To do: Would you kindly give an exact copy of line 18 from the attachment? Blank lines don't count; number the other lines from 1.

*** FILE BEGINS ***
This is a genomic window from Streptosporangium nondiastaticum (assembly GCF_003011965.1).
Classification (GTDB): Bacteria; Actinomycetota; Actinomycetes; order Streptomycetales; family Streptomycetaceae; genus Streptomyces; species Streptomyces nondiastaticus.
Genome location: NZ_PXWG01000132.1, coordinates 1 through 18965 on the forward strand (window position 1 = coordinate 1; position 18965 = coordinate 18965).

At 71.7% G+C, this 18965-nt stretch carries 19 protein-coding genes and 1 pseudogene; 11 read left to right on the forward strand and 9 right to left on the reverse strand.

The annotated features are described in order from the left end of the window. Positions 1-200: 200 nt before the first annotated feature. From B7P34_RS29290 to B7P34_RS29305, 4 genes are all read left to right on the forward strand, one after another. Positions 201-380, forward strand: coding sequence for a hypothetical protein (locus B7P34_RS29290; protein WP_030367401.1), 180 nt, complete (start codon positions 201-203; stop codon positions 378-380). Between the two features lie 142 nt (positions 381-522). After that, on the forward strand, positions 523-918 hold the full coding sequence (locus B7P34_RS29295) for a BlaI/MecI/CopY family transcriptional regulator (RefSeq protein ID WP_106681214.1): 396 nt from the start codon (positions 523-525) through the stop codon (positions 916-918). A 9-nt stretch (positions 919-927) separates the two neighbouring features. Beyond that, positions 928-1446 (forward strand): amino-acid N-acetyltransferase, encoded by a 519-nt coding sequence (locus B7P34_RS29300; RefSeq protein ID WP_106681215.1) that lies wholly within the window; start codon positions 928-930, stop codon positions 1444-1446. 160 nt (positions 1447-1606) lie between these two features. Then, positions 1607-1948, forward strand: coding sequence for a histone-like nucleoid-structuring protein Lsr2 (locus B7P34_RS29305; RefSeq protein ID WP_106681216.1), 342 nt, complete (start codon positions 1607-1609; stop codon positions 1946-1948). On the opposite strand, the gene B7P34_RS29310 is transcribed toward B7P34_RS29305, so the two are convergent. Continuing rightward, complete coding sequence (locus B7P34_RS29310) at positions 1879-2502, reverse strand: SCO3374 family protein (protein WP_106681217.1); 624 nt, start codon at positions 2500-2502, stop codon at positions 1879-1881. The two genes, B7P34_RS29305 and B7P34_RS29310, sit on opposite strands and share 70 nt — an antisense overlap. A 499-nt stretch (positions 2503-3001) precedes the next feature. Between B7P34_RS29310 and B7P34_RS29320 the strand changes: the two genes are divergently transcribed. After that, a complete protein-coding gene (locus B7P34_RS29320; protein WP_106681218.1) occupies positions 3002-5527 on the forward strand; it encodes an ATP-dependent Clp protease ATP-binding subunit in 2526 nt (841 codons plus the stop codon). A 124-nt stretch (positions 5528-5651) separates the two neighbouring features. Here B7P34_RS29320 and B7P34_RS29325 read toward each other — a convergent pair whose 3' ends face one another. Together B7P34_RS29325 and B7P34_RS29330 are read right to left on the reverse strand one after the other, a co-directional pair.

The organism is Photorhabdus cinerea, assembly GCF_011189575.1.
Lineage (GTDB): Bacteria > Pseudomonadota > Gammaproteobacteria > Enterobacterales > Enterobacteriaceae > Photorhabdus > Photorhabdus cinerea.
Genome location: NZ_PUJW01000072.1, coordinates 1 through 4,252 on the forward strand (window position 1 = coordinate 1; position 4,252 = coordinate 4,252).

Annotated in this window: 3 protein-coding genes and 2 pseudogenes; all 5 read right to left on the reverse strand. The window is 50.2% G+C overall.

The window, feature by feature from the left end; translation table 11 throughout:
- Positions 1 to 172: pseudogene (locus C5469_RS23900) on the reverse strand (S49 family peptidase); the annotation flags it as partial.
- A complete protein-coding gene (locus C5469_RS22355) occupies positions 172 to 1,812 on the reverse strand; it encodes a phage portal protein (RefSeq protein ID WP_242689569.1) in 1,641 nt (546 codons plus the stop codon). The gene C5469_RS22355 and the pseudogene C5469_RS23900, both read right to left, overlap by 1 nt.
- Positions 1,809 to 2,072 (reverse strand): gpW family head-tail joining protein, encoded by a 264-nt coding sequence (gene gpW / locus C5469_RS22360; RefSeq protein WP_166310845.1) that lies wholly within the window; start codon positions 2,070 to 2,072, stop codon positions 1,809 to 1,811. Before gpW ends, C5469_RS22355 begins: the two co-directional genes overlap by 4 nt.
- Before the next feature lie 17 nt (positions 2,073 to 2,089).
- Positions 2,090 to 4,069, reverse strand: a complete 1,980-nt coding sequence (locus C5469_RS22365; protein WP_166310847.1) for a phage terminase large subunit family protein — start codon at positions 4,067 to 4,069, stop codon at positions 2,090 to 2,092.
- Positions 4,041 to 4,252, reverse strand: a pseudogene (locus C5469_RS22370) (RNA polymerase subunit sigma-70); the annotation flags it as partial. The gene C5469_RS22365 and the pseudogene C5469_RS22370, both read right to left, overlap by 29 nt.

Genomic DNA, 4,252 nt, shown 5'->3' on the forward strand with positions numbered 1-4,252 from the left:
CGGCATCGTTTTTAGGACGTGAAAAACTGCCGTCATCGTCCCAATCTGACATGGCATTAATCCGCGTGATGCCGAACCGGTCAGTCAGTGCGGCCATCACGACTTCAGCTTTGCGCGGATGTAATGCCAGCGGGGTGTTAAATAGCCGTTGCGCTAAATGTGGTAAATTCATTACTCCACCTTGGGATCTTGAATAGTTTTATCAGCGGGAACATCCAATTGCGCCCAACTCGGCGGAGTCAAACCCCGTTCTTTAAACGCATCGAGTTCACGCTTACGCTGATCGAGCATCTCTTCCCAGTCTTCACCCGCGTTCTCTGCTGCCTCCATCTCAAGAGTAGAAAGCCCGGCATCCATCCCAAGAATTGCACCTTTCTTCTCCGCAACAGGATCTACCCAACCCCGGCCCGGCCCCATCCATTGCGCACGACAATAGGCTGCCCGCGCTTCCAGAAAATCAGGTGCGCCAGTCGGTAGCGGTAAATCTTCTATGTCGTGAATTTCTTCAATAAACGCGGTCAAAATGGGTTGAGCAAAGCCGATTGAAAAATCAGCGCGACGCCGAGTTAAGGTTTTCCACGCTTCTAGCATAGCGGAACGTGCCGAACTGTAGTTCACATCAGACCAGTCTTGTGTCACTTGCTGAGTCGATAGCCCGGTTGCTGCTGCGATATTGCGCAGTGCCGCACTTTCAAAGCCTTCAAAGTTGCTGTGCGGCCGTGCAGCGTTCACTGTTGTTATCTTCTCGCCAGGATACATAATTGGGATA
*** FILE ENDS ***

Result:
CGGCATCGTTTTTAGGACGTGAAAAACTGCCGTCATCGTCCCAATCTGACATGGCATTAATCCGCGTGATGCCGAACCGGTCAGTCAGTGCGGCCATCACGACTTCAGCTTTGCGCGGATGTAATGCCAGCGGGGTGTTAAATAGCCGTTGCGCTAAATGTGGTAAATTCATTACTCCACCTTGGGATCTTGAATAGTTTTATCAGCGGGAACATCCAATTGCGCCCAACTCGGCGGAGTCAAACCCCGTTCTTTAAACGCATCGAGTTCACGCTTACGCTGATCGAGCATCTCTTCCCAGTCTTCACCCGCGTTCTCTGCTGCCTCCATCTCAAGAGTAGAAAGCCCGGCATCCATCCCAAGAATTGCACCTTTCTTCTCCGCAACAGGATCTACCCAACCCCGGCCCGGCCCCATCCATTGCGCACGACAATAGGCTGCCCGCGCTTCCAGAAAATCAGGTGCGCCAGTCGGTAGCGGTAAATCTTCTATGTCGTGAATTTCTTCAATAAACGCGGTCAAAATGGGTTGAGCAAAGCCGATTGAAAAATCAGCGCGACGCCGAGTTAAGGTTTTCCACGCTTCTAGCATAGCGGAACGTGCCGAACTGTAGTTCACATCAGACCAGTCTTGTGTCACTTGCTGAGTCGATAGCCCGGTTGCTGCTGCGATATTGCGCAGTGCCGCACTTTCAAAGCCTTCAAAGTTGCTGTGCGGCCGTGCAGCGTTCACTGTTGTTATCTTCTCGCCAGGATACATAATTGGGATA